Avoid the Poison that Destroys Relationships
The ideal way to communicate, whether at work, at home or with friends is to be straight-forward, honest, caring, reliable and proactive. This is known as being assertive. Even though fear may try and hold you back, when you’re assertive you’ll get to the heart of issues before they grow into disasters.
If fear takes over, you’ll find yourself reacting instead of proactively communicating. When this happens your communication style will turn passive, aggressive or passive-aggressive. These styles of communication are the poison that destroys relationships.
- Passive Communication — the act of being timid, tentative, non-responsive or frightened. When you choose not to speak up at a time when it’s necessary, you’re being passive.
- Aggressive Communication — the act of being loud, attacking, manipulative or controlling. When you make the choice to take over and speak your mind when it’s not necessary, you’re being aggressive.
- Passive-Aggressive Communication— the act of being guilt-inducing, dishonest, underhanded, sniping and devious. Those prone to being aggressive can become passive-aggressive when they attempt to be less aggressive. Conversely those prone to being passive can become passive-aggressive when they attempt to be less passive.
If you want to rid yourself of the poison that destroys interpersonal relationships, learn to respond by being assertive instead of aggressive, passive or passive-aggressive.
Think of a time when you were covered up with work and family obligations, or were low on patience, or exhausted. How did it affect the way you communicated to those around you? You might have noticed that little things pushed you over the edge and you ended up saying something you regretted. This is because of time-pressure. When we get backed into a corner and don’t have enough time to think, we become vulnerable to communicating without thinking, and that’s never a good idea.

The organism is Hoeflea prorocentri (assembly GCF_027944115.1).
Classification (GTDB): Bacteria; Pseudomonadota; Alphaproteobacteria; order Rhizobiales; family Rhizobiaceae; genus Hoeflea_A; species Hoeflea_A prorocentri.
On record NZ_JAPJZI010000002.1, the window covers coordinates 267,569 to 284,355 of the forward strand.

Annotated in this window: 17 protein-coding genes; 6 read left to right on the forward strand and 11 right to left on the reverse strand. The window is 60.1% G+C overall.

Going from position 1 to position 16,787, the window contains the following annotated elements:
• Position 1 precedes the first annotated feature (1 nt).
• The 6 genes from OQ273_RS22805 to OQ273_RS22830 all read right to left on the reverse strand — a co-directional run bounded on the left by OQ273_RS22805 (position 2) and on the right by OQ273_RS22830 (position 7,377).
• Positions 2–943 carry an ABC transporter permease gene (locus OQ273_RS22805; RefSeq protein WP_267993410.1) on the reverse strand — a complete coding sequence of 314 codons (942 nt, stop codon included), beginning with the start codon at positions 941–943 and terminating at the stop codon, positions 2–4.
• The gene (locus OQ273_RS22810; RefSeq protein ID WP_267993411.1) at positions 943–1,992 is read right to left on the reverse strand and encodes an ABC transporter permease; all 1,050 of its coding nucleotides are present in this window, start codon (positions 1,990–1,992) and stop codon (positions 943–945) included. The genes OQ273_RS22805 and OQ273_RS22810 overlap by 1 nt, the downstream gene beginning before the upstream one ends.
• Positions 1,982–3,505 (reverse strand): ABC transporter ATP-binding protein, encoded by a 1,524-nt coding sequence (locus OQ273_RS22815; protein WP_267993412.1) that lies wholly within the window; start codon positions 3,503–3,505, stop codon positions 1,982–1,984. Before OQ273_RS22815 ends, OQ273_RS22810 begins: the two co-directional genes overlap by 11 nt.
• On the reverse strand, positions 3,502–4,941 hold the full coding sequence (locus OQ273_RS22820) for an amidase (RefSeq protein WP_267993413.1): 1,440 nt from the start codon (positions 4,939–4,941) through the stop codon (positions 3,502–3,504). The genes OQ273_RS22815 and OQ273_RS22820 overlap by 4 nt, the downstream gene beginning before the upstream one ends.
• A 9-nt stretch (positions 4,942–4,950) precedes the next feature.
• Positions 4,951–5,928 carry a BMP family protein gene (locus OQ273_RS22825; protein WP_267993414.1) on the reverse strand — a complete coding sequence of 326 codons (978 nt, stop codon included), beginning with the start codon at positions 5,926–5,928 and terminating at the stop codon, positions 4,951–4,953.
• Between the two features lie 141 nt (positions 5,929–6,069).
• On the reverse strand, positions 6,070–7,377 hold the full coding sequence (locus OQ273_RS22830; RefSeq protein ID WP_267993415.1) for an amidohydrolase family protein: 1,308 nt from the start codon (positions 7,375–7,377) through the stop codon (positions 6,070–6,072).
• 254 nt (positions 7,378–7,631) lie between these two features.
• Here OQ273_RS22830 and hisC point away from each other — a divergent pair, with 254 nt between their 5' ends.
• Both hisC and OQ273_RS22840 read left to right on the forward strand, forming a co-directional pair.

Learn to protect your time. Don’t be a “yes” person. Know that it’s okay to say “no.” As with anything, we need to endure short-term pain for long-term gain. Avoid time-pressure and you’ll be in a better position to be an assertive communicator.
Leave Your Childhood Behind
Poor communication is a result of how we are treated as children. When we were children, we were powerless and constantly being told what to do. Then, in learning to get our own way, we learned to fudge our responses to adults. This ultimately landed us in trouble and we learned to become victims. Too often, this pattern continues into adulthood and we see ourselves as victims.
Throw your shoulders back, stand up straight and realize that you have influence on people. You’re not a child anymore. When you do this, you’ll learn to be assertive.
Lower Your Expectations
The feelings of frustration and disappointment are always the result of missed expectations. Missed expectations produce resentment and it’s impossible for those feelings of resentment to be kept inside forever. Eventually what you are feeling inside will end up on the outside. Haven’t you ever heard the saying “what’s down in the well, comes up in the bucket”?
Dig deep to realize your resentments and discover what you’re keeping inside. What or who do you resent? Retire those resentments. Write them down in a journal or talk about them with a coach or a counselor.
When you learn to communicate in a straight-forward, honest, caring, reliable and proactive manner, you’ll build stronger relationships with those around you. Learn to be assertive and your communication skills will improve. Ultimately you’ll enjoy the good fruits of thriving relationships.
RedRock Leadership offers customer service, leadership and sales training that can help you build a team that will leverage a deep understanding of interpersonal communication to positive relationships.
Learn more at redrockleadership.com.
Founder & CEO of RedRock Leadership